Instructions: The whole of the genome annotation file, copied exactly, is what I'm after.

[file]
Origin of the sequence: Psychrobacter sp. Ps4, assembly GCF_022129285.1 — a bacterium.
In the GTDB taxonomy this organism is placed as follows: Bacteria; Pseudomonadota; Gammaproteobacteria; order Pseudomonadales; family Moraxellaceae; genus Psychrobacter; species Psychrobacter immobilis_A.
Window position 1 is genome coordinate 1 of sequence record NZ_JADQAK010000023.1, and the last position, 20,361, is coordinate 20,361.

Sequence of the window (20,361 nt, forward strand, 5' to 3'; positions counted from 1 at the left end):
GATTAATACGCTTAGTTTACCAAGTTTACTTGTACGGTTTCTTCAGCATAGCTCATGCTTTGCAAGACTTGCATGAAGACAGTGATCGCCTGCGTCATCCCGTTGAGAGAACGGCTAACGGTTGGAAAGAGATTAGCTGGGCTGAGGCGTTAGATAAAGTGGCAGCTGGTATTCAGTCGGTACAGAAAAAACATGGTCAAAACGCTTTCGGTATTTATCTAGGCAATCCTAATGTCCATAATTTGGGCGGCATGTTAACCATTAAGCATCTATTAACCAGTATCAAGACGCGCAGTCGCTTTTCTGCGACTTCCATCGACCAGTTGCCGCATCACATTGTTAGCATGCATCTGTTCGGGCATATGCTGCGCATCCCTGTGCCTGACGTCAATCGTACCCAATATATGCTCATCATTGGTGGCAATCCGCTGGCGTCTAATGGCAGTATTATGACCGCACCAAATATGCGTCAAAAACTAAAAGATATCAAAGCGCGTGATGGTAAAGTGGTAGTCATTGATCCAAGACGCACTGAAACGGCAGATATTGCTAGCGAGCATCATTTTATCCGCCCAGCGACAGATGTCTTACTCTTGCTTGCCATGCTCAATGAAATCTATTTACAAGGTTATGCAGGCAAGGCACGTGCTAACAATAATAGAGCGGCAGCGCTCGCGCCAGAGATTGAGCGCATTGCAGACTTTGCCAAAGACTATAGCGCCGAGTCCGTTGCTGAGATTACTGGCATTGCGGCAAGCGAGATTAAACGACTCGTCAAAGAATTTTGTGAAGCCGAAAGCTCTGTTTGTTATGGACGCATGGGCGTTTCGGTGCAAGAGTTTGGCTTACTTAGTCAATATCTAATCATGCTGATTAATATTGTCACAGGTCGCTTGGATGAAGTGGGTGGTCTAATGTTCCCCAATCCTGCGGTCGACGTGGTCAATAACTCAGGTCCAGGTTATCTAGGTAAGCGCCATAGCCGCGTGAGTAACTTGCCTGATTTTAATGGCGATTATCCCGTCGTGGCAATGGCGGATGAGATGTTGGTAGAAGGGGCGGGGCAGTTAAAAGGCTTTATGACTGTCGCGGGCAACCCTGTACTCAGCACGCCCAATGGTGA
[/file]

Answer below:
Origin of the sequence: Psychrobacter sp. Ps4, assembly GCF_022129285.1 — a bacterium.
In the GTDB taxonomy this organism is placed as follows: Bacteria; Pseudomonadota; Gammaproteobacteria; order Pseudomonadales; family Moraxellaceae; genus Psychrobacter; species Psychrobacter immobilis_A.
Window position 1 is genome coordinate 1 of sequence record NZ_JADQAK010000023.1, and the last position, 20,361, is coordinate 20,361.

Sequence of the window (20,361 nt, forward strand, 5' to 3'; positions counted from 1 at the left end):
GATTAATACGCTTAGTTTACCAAGTTTACTTGTACGGTTTCTTCAGCATAGCTCATGCTTTGCAAGACTTGCATGAAGACAGTGATCGCCTGCGTCATCCCGTTGAGAGAACGGCTAACGGTTGGAAAGAGATTAGCTGGGCTGAGGCGTTAGATAAAGTGGCAGCTGGTATTCAGTCGGTACAGAAAAAACATGGTCAAAACGCTTTCGGTATTTATCTAGGCAATCCTAATGTCCATAATTTGGGCGGCATGTTAACCATTAAGCATCTATTAACCAGTATCAAGACGCGCAGTCGCTTTTCTGCGACTTCCATCGACCAGTTGCCGCATCACATTGTTAGCATGCATCTGTTCGGGCATATGCTGCGCATCCCTGTGCCTGACGTCAATCGTACCCAATATATGCTCATCATTGGTGGCAATCCGCTGGCGTCTAATGGCAGTATTATGACCGCACCAAATATGCGTCAAAAACTAAAAGATATCAAAGCGCGTGATGGTAAAGTGGTAGTCATTGATCCAAGACGCACTGAAACGGCAGATATTGCTAGCGAGCATCATTTTATCCGCCCAGCGACAGATGTCTTACTCTTGCTTGCCATGCTCAATGAAATCTATTTACAAGGTTATGCAGGCAAGGCACGTGCTAACAATAATAGAGCGGCAGCGCTCGCGCCAGAGATTGAGCGCATTGCAGACTTTGCCAAAGACTATAGCGCCGAGTCCGTTGCTGAGATTACTGGCATTGCGGCAAGCGAGATTAAACGACTCGTCAAAGAATTTTGTGAAGCCGAAAGCTCTGTTTGTTATGGACGCATGGGCGTTTCGGTGCAAGAGTTTGGCTTACTTAGTCAATATCTAATCATGCTGATTAATATTGTCACAGGTCGCTTGGATGAAGTGGGTGGTCTAATGTTCCCCAATCCTGCGGTCGACGTGGTCAATAACTCAGGTCCAGGTTATCTAGGTAAGCGCCATAGCCGCGTGAGTAACTTGCCTGATTTTAATGGCGATTATCCCGTCGTGGCAATGGCGGATGAGATGTTGGTAGAAGGGGCGGGGCAGTTAAAAGGCTTTATGACTGTCGCGGGCAACCCTGTACTCAGCACGCCCAATGGTGA